Neil whirled his makeshift bata and whacked Thucer’s sword arm. Thucer cried out and dropped the blade.
Neil kicked the weapon out of reach and settled into a neutral stance. The bata rested horizontally in his hands, waiting to do his bidding.
Thucer grabbed the stick with both hands and barged into Neil’s space. Neil approved. It’s what he would have done.
Thucer pulled. Neil let him. The forward momentum allowed him to sidekick Thucer’s knee and stomp his foot. Thucer howled and released the stick.
Neil would have enjoyed toying with Thucer, but he had little time. Still, he couldn’t resist tossing at least one provocative barb. “Promeddiss, is it? You look more like a pro-jackass to me.” He pulled one end of the bata back and snapped it in a spring action blow that slammed Thucer’s thigh.
Thucer roared. Wild-eyed, he sought and found another weapon: a two-pronged hayfork he snatched from the rack of tools behind him.
He charged. The lethal tines ripped Neil’s shirt before he could dodge.
So much for name calling. Taking care to keep well out of the hayfork’s range, he spun the bata again. He gripped it like a billiard stick, aimed it at Thucer’s ribs, and pummeled him with a battery of rapid strikes.
Shifting the stick again, Neil feinted at Thucer’s face. Thucer pulled back. The bata slammed his shoulder, but he held onto the hayfork and whipped it at Neil’s head.
Neil twisted and raised the bata, blocking the strike. He reversed his twist and smashed the staff across Thucer’s throat. Another twist and he slammed Thucer’s wrists. Bone cracked. The hayfork fell to the floor.
Neil danced back. He held the bata at chest level, ready for the next assault. He needn’t have bothered. Thucer’s mouth opened, though he couldn’t speak. Only a gasp and a gurgling sound escaped from his shattered throat. The skin around his eyes darkened to a liverish hue. He fell twitching to the ground.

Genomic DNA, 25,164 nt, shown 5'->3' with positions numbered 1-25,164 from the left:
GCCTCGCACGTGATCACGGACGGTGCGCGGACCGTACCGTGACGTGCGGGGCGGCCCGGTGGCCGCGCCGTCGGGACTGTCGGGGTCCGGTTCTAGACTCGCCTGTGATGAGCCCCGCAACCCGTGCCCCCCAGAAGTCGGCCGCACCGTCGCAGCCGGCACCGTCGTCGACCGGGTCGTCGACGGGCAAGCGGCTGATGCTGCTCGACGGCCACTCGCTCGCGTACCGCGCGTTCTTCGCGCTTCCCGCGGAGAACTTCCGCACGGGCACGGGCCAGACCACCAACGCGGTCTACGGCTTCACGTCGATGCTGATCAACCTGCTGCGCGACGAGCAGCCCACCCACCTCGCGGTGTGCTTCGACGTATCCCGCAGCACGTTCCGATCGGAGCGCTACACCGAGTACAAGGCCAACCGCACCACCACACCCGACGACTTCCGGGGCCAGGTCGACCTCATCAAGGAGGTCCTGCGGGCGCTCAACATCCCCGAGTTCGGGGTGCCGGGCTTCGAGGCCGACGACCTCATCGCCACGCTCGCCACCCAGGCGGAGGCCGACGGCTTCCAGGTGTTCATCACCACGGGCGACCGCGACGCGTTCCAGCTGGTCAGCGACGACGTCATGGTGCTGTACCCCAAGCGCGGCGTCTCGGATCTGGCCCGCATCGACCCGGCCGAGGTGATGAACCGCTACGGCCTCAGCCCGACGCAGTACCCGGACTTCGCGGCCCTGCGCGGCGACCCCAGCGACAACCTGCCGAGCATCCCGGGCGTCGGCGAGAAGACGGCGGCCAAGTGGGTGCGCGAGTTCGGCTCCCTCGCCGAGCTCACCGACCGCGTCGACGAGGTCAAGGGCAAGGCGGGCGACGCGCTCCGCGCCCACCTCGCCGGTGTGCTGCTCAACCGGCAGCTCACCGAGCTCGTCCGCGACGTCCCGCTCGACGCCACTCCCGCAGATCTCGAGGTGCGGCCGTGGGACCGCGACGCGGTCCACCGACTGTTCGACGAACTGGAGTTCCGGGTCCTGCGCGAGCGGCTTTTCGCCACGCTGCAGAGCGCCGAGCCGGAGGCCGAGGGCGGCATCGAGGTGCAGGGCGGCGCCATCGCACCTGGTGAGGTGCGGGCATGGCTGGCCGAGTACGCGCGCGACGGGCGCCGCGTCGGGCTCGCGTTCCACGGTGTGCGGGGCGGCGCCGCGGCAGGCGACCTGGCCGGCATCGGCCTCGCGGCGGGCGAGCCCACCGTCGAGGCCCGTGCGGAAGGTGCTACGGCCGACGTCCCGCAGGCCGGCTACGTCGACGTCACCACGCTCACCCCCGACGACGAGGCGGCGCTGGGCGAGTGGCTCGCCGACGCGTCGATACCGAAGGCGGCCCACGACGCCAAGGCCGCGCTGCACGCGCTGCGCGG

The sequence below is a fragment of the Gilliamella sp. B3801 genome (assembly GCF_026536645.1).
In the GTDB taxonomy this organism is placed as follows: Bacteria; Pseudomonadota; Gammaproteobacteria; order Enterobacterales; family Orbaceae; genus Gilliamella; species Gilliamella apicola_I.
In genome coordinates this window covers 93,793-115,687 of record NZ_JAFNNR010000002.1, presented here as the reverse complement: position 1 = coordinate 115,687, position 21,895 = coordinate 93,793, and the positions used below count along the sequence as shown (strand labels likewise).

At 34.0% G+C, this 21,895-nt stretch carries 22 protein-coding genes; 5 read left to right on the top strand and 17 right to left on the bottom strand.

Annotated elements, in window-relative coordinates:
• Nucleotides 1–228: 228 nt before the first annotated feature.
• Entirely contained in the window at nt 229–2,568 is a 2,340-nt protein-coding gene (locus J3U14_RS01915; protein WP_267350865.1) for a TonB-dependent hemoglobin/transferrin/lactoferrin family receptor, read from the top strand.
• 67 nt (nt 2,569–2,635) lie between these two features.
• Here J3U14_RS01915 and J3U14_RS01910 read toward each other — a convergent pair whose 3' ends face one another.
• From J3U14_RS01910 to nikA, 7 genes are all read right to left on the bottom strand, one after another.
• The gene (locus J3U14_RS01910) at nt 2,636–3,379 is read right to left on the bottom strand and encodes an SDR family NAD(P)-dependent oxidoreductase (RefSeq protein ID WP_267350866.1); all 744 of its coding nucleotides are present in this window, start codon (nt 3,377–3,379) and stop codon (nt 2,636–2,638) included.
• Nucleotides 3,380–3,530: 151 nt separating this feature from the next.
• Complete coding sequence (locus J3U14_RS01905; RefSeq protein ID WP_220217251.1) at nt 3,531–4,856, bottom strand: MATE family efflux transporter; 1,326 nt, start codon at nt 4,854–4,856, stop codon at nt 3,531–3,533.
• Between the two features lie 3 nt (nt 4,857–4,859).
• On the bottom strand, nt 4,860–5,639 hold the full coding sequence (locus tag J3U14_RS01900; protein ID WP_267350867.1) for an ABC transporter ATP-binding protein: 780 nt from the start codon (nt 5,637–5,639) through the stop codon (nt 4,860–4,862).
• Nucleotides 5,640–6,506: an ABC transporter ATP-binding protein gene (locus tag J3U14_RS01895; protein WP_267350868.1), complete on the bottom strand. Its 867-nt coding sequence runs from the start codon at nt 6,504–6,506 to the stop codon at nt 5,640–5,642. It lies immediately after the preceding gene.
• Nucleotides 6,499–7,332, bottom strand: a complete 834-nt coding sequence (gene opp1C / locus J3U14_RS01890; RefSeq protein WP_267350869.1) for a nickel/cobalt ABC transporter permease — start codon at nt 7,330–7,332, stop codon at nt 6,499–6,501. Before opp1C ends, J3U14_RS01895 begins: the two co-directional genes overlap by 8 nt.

Breathing hard, Neil set the bata against the wall and helped Pazzia up.
The shaking old man stared fearfully at him. “A ghost has returned to save me?”
“A ghost?” Neil frowned. “What do you mean?”
“You’re dead, friend Neil. You died in the fire.”
They all thought he was dead. Talty thought he was dead! He had to find her, and fast.
“Listen to me, Pazzia. There are horses outside in the paddock. Take one. Get back to the docks and tell Anza we’re coming. Ask him to wait, if he can.”
“No.” Pazzia spat into his fists and shook them. “You’ll need help saving your friends.”
Neil plucked the bow and quiver from the stall. “No, Pazzia. Give these to Kavie for me. If we don’t return before the Castagna sails, tell him…tell him they came in handy. Tell him I’ll never forget him.”
For as long as he lives, a Fian warrior will neither for gold nor for any other reward in the world abandon one he is pledged to protect.
A vision of Talty tumbling into the depths of the volcano galvanized Neil. He unbuckled the scabbard from Thucer’s corpse and fastened it to his own belt. He knew exactly where the sword was.
He picked it up and slid it into the sheath. “Let’s get out of here before the flies show up.”